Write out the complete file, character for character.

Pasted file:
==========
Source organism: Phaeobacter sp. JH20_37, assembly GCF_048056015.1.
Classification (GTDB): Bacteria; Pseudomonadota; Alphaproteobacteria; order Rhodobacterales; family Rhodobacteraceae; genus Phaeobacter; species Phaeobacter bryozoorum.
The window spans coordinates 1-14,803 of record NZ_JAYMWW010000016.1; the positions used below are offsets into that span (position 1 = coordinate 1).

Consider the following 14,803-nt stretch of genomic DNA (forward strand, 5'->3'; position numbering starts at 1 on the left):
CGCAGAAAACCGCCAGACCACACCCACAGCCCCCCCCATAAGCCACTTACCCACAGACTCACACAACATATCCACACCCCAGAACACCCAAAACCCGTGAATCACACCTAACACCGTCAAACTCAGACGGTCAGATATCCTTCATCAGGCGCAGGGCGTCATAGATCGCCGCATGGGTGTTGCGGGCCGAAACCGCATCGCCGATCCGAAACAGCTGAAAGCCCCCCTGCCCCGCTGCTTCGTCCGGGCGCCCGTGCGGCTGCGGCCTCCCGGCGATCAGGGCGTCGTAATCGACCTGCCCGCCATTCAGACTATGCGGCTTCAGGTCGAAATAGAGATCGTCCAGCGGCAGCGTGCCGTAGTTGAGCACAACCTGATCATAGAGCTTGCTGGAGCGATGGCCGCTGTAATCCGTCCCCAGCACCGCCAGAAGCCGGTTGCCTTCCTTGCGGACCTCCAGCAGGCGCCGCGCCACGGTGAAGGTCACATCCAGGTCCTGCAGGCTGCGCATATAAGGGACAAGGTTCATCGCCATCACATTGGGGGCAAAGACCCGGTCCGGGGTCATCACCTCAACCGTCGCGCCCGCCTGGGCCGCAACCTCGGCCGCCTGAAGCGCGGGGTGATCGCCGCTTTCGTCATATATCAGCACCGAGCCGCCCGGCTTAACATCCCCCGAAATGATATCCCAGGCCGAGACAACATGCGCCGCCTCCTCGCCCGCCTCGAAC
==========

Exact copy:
Source organism: Phaeobacter sp. JH20_37, assembly GCF_048056015.1.
Classification (GTDB): Bacteria; Pseudomonadota; Alphaproteobacteria; order Rhodobacterales; family Rhodobacteraceae; genus Phaeobacter; species Phaeobacter bryozoorum.
The window spans coordinates 1-14,803 of record NZ_JAYMWW010000016.1; the positions used below are offsets into that span (position 1 = coordinate 1).

Consider the following 14,803-nt stretch of genomic DNA (forward strand, 5'->3'; position numbering starts at 1 on the left):
CGCAGAAAACCGCCAGACCACACCCACAGCCCCCCCCATAAGCCACTTACCCACAGACTCACACAACATATCCACACCCCAGAACACCCAAAACCCGTGAATCACACCTAACACCGTCAAACTCAGACGGTCAGATATCCTTCATCAGGCGCAGGGCGTCATAGATCGCCGCATGGGTGTTGCGGGCCGAAACCGCATCGCCGATCCGAAACAGCTGAAAGCCCCCCTGCCCCGCTGCTTCGTCCGGGCGCCCGTGCGGCTGCGGCCTCCCGGCGATCAGGGCGTCGTAATCGACCTGCCCGCCATTCAGACTATGCGGCTTCAGGTCGAAATAGAGATCGTCCAGCGGCAGCGTGCCGTAGTTGAGCACAACCTGATCATAGAGCTTGCTGGAGCGATGGCCGCTGTAATCCGTCCCCAGCACCGCCAGAAGCCGGTTGCCTTCCTTGCGGACCTCCAGCAGGCGCCGCGCCACGGTGAAGGTCACATCCAGGTCCTGCAGGCTGCGCATATAAGGGACAAGGTTCATCGCCATCACATTGGGGGCAAAGACCCGGTCCGGGGTCATCACCTCAACCGTCGCGCCCGCCTGGGCCGCAACCTCGGCCGCCTGAAGCGCGGGGTGATCGCCGCTTTCGTCATATATCAGCACCGAGCCGCCCGGCTTAACATCCCCCGAAATGATATCCCAGGCCGAGACAACATGCGCCGCCTCCTCGCCCGCCTCGAAC